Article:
Shea told us a relatively long and involved story tonight at dinner. In his halting way, he told us about his friend "Pete" who was mean to "Bill" and how "Pete" won't listen to "Bill" when "Bill" says stop.
Disclaimer: The names have been changed to protect the innocent and the not so innocent.
We had a good long talk about it and I proclaimed all sorts of parental type comments like; how a friend needs to "use their listening ears" and when a friend says "No!" or "Stop!" that you just need to listen to them. Sometimes these phrases come out of my mouth and I wonder who I am. Where did that come from? Honestly, I must have heard it myself many, many, many times before it flowed so effortlessly.
He sagely nods as if this is literally child's play for him and he already has this very simple life lesson nailed.
But he doesn't.
In fact, I find it interested that he wants to share this story with us now because it seems to be the exact issue that the teachers were bringing up about him on the playground.
Shea gets out there with the 50+ Kindergartners and gets revved up like an engine with faulty brakes. I know. 50! No wonder?
He wants to chase and play tag and do all sort of rough and tumble sorts of games and he may have several kids who are just fine with it for a time but when they have had enough, Shea has a tough time switching gears.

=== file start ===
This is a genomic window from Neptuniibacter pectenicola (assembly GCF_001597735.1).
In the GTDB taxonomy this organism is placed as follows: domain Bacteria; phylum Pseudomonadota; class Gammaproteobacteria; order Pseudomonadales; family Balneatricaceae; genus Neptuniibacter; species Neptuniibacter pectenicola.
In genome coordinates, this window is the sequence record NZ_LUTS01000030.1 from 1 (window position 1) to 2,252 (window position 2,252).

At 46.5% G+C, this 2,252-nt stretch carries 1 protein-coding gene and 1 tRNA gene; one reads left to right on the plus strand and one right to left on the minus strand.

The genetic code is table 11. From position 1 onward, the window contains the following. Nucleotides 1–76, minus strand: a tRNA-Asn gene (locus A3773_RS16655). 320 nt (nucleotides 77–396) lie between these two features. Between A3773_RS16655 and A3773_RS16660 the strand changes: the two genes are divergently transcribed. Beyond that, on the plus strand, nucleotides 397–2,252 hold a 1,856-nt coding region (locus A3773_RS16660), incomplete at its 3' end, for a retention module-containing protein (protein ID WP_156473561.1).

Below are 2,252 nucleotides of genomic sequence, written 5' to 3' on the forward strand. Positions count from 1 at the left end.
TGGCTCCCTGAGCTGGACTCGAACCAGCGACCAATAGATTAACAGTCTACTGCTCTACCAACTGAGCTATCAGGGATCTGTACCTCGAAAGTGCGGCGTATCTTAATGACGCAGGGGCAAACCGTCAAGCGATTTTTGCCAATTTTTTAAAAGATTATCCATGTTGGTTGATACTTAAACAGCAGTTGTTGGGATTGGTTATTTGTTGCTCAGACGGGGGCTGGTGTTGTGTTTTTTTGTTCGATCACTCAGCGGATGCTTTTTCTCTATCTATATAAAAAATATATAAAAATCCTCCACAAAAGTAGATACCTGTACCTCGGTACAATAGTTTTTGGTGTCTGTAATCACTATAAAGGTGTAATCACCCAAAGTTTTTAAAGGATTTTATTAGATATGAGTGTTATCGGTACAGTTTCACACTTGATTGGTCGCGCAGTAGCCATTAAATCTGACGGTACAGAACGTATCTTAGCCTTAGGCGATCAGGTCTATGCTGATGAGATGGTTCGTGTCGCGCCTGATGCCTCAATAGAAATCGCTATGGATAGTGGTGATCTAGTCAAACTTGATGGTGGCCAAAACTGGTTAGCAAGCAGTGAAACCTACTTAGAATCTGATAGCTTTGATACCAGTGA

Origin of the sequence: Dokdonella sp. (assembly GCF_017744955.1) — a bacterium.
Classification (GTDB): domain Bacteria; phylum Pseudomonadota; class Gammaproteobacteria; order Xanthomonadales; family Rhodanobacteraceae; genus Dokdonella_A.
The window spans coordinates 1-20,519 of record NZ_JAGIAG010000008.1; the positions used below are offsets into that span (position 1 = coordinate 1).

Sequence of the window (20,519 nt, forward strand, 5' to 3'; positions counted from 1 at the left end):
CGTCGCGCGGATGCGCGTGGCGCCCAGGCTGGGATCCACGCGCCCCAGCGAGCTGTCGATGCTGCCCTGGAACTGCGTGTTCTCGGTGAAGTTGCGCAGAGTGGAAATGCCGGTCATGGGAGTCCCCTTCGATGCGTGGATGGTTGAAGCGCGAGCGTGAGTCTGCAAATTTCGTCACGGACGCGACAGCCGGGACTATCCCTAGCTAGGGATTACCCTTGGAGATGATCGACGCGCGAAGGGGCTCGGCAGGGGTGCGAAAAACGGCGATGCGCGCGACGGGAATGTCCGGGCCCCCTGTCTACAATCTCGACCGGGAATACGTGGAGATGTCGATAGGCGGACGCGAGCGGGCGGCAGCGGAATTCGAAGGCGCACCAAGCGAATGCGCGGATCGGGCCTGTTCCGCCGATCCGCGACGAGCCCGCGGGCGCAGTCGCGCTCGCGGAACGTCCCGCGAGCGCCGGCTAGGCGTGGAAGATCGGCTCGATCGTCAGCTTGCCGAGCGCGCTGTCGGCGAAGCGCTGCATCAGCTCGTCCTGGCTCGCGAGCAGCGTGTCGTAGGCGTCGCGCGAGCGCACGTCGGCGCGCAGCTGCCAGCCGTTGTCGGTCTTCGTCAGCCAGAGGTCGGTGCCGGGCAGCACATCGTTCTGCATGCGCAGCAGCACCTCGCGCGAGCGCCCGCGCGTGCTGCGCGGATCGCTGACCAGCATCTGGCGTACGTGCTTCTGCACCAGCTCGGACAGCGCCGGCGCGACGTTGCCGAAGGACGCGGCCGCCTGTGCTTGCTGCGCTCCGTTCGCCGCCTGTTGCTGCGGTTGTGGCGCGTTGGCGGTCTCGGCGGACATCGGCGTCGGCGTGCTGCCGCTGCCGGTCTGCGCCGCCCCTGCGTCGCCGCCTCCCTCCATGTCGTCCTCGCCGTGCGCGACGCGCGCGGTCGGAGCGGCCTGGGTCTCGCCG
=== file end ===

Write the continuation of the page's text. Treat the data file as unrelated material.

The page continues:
This is something we are working on and thankfully making progress on. And, now as I hear him regale us with this somewhat involved tale of how his naughty friend is doing the exact same thing, I find it charming and telling.
He is processing this lesson, somewhere in that sweet blond head, cataloging; defining; arranging; working it into the fabric of how he fits into the world; how friends are made and kept; how play stays play and doesn't turn into getting into trouble.
How many times does it take to say something for someone to learn? Answer: Depends on the person. With Shea it takes a bit of repetition for him to get it but that we already know.
He will get it. In fact, he is on his way to "getting it" right now.
Thanks "Pete" and "Bill"! You are keys to this puzzle.
Conversations with a teenager
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